Plant types and subtypes: Perennials
Light Requirements: part-sun, part-shade
Water Use: medium
Soil Moisture: moist
Soil Description: rich, average, loam, sand, gravel/rock
Bloom Time: May, June
Bloom Color: white, green, brown
Leaf Color: green
Hardiness Zone: 4, 5, 6, 7, 8
Additional Tags: attracts birds, berries, colonizing, edible, fragrant root, naturalizing, shade garden plant, showy fruit, woodland plant
Pricing & Availability
Aralia nudicaulisAlso known as:
Aralia nudicaulis is a woodland perennial wildflower that typically grows to a height of 24". Each plant produces a single leaf stalk that is divided into 3 compound leaves, each one of which is comprised of 7 ovate, finely serrated leaflets that are up to 2" across and 5" long. Each plant also produces a single flowering stalk below the leaves. It is erect, typically branched, and bears 3 conspicuous, terminal, round umbels of whitish flowers that are up to 2" in diameter. These give way to equally conspicuous purplish, to black, berries.
Wild sarsaparilla is easy to grow in areas with filtered light. It prefers moist soil rich in organic material, but can withstand dry spells as well as periods of inundation. Under ideal conditions it will spread vegetatively by means of horizontal rhizomes to form large colonies. The bloom period lasts under a month and can occur from mid spring to early summer. Zones 4-8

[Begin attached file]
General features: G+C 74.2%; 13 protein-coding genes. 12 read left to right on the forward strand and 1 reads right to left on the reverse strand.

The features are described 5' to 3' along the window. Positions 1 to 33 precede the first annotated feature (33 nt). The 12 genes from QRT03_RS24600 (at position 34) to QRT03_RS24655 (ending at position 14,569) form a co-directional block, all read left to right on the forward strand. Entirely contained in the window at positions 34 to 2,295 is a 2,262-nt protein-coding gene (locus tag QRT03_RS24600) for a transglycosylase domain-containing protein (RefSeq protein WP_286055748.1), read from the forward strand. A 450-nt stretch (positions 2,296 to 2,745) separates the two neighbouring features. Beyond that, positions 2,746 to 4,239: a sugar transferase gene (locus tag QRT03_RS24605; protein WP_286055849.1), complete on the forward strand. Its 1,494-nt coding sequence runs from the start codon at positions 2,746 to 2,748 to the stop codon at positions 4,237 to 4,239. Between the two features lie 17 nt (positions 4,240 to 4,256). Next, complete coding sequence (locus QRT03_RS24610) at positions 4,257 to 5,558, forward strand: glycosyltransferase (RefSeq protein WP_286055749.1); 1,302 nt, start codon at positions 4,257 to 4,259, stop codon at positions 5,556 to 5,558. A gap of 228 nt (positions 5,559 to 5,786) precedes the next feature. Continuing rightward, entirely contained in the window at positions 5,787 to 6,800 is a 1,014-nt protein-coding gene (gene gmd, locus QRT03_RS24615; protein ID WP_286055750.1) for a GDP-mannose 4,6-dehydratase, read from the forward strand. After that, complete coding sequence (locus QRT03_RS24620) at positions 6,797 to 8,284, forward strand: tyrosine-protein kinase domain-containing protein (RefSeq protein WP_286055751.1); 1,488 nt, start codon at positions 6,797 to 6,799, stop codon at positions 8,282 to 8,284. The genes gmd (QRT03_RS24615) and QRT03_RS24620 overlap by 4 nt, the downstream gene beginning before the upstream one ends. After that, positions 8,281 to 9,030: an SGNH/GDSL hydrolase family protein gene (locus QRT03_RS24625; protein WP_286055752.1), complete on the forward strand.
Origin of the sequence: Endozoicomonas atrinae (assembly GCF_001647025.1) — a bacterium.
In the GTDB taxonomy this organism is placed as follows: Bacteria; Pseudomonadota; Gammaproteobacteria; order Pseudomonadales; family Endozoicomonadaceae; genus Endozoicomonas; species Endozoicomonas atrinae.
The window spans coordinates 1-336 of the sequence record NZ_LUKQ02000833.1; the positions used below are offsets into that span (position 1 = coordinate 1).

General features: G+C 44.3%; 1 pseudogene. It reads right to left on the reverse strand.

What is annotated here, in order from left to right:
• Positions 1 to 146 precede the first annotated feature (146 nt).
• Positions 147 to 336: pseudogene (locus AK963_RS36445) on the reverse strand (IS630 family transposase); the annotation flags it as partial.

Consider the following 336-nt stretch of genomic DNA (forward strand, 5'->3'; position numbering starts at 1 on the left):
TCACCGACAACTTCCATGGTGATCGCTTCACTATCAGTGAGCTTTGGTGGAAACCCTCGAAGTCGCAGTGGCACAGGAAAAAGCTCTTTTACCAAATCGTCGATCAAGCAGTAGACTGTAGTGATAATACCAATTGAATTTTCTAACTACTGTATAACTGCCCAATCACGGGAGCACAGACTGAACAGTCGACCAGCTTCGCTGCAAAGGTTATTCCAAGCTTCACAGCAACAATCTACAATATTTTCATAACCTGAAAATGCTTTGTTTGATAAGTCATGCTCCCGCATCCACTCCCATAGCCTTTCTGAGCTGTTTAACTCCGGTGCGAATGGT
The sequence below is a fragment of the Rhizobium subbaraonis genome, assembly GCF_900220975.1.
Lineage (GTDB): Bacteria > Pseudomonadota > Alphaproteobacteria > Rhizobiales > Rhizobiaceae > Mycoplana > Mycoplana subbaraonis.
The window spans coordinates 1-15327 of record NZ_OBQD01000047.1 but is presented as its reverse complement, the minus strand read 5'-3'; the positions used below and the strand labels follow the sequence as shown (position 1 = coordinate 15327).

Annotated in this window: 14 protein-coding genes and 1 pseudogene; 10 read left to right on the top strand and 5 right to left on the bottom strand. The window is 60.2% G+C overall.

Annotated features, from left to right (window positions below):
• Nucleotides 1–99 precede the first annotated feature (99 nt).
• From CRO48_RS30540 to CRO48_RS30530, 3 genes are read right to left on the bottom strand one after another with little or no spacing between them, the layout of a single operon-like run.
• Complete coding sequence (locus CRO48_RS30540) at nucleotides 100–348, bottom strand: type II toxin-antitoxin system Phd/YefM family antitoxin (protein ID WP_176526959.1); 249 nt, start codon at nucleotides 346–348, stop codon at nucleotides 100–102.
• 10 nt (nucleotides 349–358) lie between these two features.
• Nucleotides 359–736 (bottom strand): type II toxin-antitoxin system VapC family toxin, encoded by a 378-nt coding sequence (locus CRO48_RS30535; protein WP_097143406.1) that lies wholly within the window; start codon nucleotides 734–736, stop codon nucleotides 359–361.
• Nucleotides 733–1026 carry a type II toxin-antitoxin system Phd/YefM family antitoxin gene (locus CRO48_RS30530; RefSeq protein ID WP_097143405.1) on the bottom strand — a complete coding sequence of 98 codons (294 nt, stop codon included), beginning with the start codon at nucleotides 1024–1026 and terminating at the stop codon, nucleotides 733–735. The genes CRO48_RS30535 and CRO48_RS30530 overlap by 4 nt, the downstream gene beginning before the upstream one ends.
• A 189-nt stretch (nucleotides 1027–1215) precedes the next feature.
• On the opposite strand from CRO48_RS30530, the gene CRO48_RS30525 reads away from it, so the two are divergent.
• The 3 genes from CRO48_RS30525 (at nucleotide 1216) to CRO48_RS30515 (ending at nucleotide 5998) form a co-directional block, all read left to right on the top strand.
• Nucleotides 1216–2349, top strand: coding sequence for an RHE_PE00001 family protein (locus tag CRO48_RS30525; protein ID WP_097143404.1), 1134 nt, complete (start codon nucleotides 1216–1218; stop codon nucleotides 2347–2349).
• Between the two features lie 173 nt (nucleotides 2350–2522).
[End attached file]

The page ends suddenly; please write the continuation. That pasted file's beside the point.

Easy to propagate by dividing the rootsock when plants are dormant. Wild sarsaparilla can be grown from seed, although the seedlings are slow to mature.
Wild Sarsaparilla has been used as a substitute for genuine Sarsaparilla to flavor root beer. Wild Sarsaparilla is related to Panax quinquefolius (American Ginseng) which can be easily differentiated by its red berries.
Native Range & Classification
Recorded County Distribution: USDA data
CO, CT, DC, DE, GA, IA, ID, IL, IN, KY, MA, MD, ME, MI, MN, MO, MT, NC, ND, NE, NH, NJ, NY, OH, PA, RI, SC, SD, TN, VA, VT, WA, WI, WV, WY
|Species||Aralia nudicaulis||wild sarsaparilla|